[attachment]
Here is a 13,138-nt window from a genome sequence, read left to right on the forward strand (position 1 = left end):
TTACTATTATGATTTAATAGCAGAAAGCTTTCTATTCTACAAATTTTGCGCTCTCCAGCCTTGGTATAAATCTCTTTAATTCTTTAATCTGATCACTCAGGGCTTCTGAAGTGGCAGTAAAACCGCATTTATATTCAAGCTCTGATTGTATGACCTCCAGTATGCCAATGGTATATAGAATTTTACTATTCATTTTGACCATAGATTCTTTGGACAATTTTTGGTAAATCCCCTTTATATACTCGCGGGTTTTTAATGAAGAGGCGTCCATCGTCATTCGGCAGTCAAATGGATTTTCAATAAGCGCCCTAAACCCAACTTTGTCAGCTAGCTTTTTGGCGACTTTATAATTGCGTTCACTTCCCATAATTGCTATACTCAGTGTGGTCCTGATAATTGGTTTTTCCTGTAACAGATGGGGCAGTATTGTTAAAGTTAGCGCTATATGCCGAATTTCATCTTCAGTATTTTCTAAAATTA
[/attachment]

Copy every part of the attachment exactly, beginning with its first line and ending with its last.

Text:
Here is a 13,138-nt window from a genome sequence, read left to right on the forward strand (position 1 = left end):
TTACTATTATGATTTAATAGCAGAAAGCTTTCTATTCTACAAATTTTGCGCTCTCCAGCCTTGGTATAAATCTCTTTAATTCTTTAATCTGATCACTCAGGGCTTCTGAAGTGGCAGTAAAACCGCATTTATATTCAAGCTCTGATTGTATGACCTCCAGTATGCCAATGGTATATAGAATTTTACTATTCATTTTGACCATAGATTCTTTGGACAATTTTTGGTAAATCCCCTTTATATACTCGCGGGTTTTTAATGAAGAGGCGTCCATCGTCATTCGGCAGTCAAATGGATTTTCAATAAGCGCCCTAAACCCAACTTTGTCAGCTAGCTTTTTGGCGACTTTATAATTGCGTTCACTTCCCATAATTGCTATACTCAGTGTGGTCCTGATAATTGGTTTTTCCTGTAACAGATGGGGCAGTATTGTTAAAGTTAGCGCTATATGCCGAATTTCATCTTCAGTATTTTCTAAAATTA